Three Oncology Researchers Share Tang Prize

July 3, 2018

Three oncology researchers whose discoveries have advanced the field of targeted therapies in cancer care are jointly being awarded the 2018 Tang Price in Biopharmaceutical Science, which will be presented during a ceremony on September 21 in Taipei, Taiwan.

Tony Hunter, PhD

Three oncology researchers whose discoveries have advanced the field of targeted therapies in cancer care are jointly being awarded the 2018 Tang Prize in Biopharmaceutical Science, which will be presented during a ceremony on September 21 in Taipei, Taiwan.

The winners are Brian J. Druker, MD, director of the Knight Cancer Institute and the JELD-WEN Chair of Leukemia Research at Oregon Health Sciences University in Portland; John Mendelsohn, MD, president emeritus at The University of Texas MD Anderson Cancer Center in Houston; and Tony Hunter, PhD, the Renato Dulbecco Chair in Molecular and Cell Biology Laboratory at the Salk Institute in La Jolla, California. Druker and Mendelsohn are Giants of Cancer Care®award winners.

Hunter is being honored for his discovery of tyrosine phosphorylation, which led to a better understanding of selectivity and growth of cancer cells and contributed to the development of the tyrosine kinase inhibitor class of anticancer therapies. He also is credited with discovering theSrconcogene.

Brian J. Druker, MD

In a statement, Hunter commented on how he felt at winning the Tang prize: "I am honored to receive this award, which I share with the many other dedicated cancer researchers who have together contributed to the development of tyrosine kinase inhibitors."

Druker led the development imatinib (Gleevec) for patients with chronic myeloid leukemia, one of the first and most successful molecularly targeted anticancer therapies. Druker’s initial invention garnered mainstream attention when it was featured on the cover ofTimemagazine and has inspired more than 50 similar precision therapies.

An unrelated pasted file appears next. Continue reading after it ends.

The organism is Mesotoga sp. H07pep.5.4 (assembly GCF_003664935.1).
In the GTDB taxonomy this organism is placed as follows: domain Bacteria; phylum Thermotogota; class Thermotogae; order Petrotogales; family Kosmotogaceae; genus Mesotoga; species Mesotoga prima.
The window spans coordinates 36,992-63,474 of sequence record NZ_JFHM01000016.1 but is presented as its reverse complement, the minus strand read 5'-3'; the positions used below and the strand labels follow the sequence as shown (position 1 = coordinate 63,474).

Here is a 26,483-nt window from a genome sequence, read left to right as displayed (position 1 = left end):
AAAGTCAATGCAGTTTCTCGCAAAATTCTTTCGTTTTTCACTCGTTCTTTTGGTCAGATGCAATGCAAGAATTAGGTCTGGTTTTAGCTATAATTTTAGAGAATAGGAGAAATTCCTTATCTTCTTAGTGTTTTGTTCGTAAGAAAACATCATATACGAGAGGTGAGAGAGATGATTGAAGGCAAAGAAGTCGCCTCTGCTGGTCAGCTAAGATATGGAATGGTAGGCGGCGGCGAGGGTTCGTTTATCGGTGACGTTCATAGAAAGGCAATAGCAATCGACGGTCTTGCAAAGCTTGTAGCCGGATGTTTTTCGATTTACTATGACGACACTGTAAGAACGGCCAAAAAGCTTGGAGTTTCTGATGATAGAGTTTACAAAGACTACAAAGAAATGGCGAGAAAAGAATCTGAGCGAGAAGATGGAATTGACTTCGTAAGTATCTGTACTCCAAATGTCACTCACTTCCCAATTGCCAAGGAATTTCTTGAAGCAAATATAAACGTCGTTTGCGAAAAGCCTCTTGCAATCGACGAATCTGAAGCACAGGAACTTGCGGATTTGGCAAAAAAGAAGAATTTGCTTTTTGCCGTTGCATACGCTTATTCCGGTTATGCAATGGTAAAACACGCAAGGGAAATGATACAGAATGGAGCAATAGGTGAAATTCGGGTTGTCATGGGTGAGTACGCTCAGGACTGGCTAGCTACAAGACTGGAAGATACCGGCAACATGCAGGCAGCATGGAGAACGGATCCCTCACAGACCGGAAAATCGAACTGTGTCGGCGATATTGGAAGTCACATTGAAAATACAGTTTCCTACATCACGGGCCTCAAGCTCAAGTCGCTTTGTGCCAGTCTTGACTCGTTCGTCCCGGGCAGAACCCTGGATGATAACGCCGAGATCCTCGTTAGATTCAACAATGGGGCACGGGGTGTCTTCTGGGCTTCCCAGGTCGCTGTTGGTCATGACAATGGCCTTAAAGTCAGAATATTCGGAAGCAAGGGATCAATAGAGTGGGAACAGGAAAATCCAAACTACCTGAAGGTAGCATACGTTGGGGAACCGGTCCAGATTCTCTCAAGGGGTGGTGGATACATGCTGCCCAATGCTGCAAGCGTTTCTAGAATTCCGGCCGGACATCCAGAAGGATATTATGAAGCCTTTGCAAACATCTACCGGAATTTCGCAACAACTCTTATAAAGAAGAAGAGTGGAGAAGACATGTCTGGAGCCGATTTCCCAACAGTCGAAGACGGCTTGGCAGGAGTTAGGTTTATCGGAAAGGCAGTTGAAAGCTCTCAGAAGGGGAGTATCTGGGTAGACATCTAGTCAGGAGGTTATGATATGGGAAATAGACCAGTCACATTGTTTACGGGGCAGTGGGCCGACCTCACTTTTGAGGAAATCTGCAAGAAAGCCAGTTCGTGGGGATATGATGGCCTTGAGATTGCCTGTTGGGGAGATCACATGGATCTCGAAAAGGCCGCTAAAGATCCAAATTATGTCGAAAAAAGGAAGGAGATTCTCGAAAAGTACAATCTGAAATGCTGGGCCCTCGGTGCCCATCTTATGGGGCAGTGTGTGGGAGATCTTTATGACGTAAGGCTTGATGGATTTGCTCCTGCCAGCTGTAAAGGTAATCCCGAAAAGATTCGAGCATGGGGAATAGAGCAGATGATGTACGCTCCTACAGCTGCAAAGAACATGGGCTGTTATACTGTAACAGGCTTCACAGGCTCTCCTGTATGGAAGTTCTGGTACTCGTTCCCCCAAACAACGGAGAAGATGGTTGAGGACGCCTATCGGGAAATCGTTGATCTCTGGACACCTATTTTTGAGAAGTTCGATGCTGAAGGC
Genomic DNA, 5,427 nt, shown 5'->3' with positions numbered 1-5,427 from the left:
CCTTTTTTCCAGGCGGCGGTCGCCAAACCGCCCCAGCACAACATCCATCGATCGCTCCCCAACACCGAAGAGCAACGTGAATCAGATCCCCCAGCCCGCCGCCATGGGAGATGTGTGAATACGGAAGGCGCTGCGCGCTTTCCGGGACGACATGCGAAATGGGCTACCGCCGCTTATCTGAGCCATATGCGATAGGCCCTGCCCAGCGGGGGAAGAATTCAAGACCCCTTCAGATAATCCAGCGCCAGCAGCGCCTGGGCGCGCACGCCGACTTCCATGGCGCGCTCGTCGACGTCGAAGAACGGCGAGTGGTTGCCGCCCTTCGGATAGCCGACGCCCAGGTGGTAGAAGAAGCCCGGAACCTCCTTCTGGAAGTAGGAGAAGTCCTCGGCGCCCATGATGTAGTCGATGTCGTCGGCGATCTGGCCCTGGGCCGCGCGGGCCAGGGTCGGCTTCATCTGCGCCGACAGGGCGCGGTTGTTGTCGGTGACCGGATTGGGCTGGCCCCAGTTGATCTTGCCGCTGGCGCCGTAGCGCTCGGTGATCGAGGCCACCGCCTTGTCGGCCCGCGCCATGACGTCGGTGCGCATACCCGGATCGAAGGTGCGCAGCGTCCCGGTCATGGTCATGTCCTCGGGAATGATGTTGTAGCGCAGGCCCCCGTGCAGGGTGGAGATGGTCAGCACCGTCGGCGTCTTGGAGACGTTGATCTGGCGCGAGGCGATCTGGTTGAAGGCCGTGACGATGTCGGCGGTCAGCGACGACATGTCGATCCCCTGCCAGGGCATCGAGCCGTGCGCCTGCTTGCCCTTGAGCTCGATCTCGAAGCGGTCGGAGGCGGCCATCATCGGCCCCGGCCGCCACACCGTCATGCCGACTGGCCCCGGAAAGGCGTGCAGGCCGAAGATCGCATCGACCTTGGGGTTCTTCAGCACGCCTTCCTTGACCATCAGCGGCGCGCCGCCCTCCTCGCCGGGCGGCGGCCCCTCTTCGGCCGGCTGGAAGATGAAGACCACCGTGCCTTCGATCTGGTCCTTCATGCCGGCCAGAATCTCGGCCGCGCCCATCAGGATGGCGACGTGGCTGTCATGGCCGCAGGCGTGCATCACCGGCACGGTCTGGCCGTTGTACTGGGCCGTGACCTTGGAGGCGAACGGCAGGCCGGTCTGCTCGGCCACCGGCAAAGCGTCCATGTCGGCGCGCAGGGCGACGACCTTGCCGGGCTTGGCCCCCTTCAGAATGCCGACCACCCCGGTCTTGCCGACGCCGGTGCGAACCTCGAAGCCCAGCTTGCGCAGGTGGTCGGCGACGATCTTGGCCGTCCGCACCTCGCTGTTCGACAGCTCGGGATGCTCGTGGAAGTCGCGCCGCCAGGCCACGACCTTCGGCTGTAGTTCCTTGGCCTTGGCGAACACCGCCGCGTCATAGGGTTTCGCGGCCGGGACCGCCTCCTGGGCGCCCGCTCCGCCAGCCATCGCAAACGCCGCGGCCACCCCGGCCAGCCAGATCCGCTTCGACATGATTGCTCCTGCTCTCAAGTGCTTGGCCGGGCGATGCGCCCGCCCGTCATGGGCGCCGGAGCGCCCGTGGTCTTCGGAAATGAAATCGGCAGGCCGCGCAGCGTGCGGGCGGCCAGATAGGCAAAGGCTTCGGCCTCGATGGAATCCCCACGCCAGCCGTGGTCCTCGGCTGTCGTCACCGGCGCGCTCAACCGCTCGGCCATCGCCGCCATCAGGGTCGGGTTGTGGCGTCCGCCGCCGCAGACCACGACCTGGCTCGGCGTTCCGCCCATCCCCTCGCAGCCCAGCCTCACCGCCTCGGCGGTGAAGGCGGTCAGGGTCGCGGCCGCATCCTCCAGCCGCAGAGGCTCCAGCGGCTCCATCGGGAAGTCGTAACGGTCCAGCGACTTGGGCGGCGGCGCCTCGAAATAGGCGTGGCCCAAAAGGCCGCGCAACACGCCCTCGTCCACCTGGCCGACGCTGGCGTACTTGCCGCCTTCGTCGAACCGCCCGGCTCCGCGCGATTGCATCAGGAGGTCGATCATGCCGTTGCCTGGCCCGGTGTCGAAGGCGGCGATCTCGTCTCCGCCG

John Mendelsohn, MD

“I am honored to receive this distinguished award from the Tang Prize Foundation,” said Druker in a statement. “This award represents hope for patients and their families, and reminds us that we can create effective and non-toxic therapies. Our team will continue to help advance science so that, one day, what we have seen with Gleevec will be possible for all patients with cancer.”

Mendelsohn’s research forged the way for a now universally accepted concept of anti-receptor therapy for targeting key cell signaling pathways as a form of cancer treatment. He contributed to the discovery of the anti-EGFR antibody cetuximab (Erbitux), which the FDA has approved for treating colorectal cancer and head and neck cancer.

“It’s an honor to be recognized by the Tang Foundation with colleagues who opened such an important chapter of cancer research,” Mendelsohn said in a statement. “By highlighting the vital connection between basic research and progress in the clinic, the Tang Foundation encourages the progress we need in scientific, translational and clinical research to continue to improve cancer treatment.”

The award winners will share a cash prize and research grant of approximately $1.5 million, according to the Tang Foundation. The program, which launched in 2012 by Taiwanese entrepreneur Samuel Yin, consists of 4 categories in which biennial awards are bestowed.